Research shows the average American has $55,000 in digital assets, so Portland startup WebCease is working to help grieving families sort it all out. Founder and CEO Glenn C. Williamson is officially launching the company this week but pursued the idea after his own mom died a couple years ago.

Portland startup hopes to change the face of medical training

Portland startup hopes to change the face of medical training »Play Video
Michelle Oulman (not pictured) and her daughter, Emelia, have agreed to be videotaped and added to the ReelDX video library for future learning.

Portland startup, ReelDx, believes it’s leading to better, faster medical diagnoses in children and potentially saving lives.

Not every startup can say that.

Dear Mommy, is it snack time yet? New email app designed for kids

Dear Mommy, is it snack time yet? New email app designed for kids

PORTLAND, Ore. – You’re never too young to LOL.

That’s what Vin Thomas is banking on, at least.

Thomas is raising funds to start an email app called Cubtab, aimed specifically at children as young as three or four years old.

“Rather than just throw them into the deep waters of the internet, we wanted to find a way to introduce them to email, messaging and the internet in a fun and safe way,” he said.

Tag yourself in the crowd: GigaPan's latest social media tool

Tag yourself in the crowd: GigaPan's latest social media tool »Play Video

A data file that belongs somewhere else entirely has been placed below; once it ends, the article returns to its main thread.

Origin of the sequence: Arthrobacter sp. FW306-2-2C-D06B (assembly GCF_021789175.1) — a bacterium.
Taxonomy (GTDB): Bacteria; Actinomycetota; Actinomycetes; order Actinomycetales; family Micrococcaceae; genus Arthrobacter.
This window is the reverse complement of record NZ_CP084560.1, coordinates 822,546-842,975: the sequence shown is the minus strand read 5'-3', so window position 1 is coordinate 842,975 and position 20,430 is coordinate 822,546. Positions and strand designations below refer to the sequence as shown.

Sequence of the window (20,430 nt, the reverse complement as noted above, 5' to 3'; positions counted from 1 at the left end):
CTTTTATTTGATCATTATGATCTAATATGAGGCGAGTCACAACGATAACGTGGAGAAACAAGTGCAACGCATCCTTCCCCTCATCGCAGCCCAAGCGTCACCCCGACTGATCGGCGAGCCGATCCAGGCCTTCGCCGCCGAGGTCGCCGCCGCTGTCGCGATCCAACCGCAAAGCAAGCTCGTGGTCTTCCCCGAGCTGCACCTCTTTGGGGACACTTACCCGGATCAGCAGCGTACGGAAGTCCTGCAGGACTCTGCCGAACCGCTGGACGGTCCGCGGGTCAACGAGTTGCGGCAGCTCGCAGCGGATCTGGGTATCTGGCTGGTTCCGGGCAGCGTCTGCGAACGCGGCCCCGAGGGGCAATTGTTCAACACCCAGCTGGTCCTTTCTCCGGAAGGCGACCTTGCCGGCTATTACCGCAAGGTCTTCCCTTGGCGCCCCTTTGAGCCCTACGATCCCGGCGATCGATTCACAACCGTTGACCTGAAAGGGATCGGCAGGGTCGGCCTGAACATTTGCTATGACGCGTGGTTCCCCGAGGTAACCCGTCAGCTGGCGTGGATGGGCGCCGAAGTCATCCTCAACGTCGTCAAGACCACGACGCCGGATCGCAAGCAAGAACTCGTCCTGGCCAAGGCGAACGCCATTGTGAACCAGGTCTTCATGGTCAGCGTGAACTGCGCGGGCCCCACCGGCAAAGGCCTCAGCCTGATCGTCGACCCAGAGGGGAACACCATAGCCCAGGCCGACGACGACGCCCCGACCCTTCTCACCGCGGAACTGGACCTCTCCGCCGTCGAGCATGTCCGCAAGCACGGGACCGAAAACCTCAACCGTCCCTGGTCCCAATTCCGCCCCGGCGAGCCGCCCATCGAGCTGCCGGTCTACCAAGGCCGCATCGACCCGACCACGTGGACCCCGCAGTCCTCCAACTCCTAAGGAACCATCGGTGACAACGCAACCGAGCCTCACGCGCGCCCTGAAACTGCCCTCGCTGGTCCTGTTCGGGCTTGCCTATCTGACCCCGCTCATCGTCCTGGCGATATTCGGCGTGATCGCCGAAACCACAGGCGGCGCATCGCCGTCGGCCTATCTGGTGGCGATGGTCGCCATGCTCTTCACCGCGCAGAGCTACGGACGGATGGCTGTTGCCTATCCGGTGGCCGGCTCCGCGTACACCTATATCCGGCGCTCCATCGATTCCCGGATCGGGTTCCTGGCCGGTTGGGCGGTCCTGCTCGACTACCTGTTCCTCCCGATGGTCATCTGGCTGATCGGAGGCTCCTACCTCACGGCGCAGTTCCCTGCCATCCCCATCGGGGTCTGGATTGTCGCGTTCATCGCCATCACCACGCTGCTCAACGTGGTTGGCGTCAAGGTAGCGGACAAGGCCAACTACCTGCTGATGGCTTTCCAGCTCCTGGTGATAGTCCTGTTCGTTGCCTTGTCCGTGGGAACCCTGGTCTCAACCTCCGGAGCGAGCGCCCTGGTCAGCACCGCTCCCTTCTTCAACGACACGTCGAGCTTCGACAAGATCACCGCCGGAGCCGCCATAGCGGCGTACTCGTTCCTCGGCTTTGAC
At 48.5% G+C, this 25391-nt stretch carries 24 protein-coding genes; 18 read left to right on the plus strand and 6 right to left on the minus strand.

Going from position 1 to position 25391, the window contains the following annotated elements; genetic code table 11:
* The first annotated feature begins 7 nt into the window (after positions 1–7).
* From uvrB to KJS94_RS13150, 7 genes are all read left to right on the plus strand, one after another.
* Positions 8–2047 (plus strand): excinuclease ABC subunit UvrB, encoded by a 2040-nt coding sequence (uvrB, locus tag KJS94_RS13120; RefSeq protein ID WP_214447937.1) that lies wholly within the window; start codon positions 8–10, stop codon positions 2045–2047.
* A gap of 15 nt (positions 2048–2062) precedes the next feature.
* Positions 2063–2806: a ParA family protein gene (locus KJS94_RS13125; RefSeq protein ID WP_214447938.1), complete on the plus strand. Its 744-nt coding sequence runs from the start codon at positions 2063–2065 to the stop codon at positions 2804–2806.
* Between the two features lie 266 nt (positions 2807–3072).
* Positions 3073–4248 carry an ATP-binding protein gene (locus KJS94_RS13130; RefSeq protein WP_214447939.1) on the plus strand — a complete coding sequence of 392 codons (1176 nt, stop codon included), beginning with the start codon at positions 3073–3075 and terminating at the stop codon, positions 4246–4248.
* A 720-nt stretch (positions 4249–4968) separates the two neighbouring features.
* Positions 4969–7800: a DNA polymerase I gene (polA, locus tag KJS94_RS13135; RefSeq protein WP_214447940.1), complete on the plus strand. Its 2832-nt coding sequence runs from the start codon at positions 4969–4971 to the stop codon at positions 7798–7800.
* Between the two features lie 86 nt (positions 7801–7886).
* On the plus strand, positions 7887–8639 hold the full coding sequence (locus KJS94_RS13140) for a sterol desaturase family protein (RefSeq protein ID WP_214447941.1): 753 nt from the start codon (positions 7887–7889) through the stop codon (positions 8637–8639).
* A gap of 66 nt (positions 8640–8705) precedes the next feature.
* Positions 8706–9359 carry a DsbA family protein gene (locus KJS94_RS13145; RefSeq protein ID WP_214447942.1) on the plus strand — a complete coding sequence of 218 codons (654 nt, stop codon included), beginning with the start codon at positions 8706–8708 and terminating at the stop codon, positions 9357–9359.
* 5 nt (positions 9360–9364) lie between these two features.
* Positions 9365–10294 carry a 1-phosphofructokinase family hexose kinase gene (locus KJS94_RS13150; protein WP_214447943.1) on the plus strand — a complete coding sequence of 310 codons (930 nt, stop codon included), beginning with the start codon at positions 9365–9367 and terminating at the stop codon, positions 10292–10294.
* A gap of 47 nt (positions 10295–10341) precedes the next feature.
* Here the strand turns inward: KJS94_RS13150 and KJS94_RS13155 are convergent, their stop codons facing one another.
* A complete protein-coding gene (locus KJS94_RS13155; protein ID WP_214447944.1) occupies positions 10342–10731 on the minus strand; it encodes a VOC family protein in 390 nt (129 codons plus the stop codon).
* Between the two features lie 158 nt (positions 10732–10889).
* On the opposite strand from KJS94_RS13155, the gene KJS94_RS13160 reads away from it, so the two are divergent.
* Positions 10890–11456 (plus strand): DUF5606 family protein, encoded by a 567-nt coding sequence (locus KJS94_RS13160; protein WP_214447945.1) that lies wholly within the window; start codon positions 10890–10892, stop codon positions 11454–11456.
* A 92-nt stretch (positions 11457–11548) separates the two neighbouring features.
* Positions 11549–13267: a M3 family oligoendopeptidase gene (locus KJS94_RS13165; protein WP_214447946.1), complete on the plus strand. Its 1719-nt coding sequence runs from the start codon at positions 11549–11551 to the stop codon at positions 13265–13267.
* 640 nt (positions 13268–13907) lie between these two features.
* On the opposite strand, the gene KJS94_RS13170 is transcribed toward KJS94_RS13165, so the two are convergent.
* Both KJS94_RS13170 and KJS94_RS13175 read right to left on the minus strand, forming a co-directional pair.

I’m in a visual medium and work with photographers daily, so I know there’s something special about a truly candid image.  No one is cheesing it up for the camera; it’s just a real moment captured in time.

I think that’s why I’m having so much fun playing with GigaPan’s re-launched and expanded social media tool, GigaPan Tag.

'Uber' wants to operate in Portland, but barriers stand in their way

'Uber' wants to operate in Portland, but barriers stand in their way
A screenshot from the Uber app shows how users can see which cars are available nearby then use the app to hail a town car. The service is currently available in Seattle and San Francisco but not in Portland.

I was in Seattle earlier this year when a friend and I needed a ride from my hotel to his house. My first thought was to find the front desk and have them call a cab. How quaint.

In Seattle, tech-savvy commuters do things a bit different. My friend pulled out his iPhone and opened the Uber app. He glanced at a map, saw a town car was nearby and requested the car.

Within about three minutes the town car was pulling into the hotel driveway.

Why, I wondered, didn’t we have this service in Portland?

It turns out Uber wants offer their service in the Rose City, but regulations stand in the way. They include a requirement that all town car reservations be made at least 60 minutes in advance. That would effectively quash Uber’s business model.

NASA used Portland technology to make hyper-detailed Mars image

NASA used Portland technology to make hyper-detailed Mars image
Part of the 1.3 billion pixel image of Mars. (Image courtesy GigaPan)

A Portland-based company has put together one of the coolest images you’ll ever see.

Technology created by GigaPan, a company that creates incredibly high-resolution images, stitched together about 900 individual images to create a 1.3 billion pixel image of the Mars rover Curiosity.

Again, that’s 1.3 billion pixels.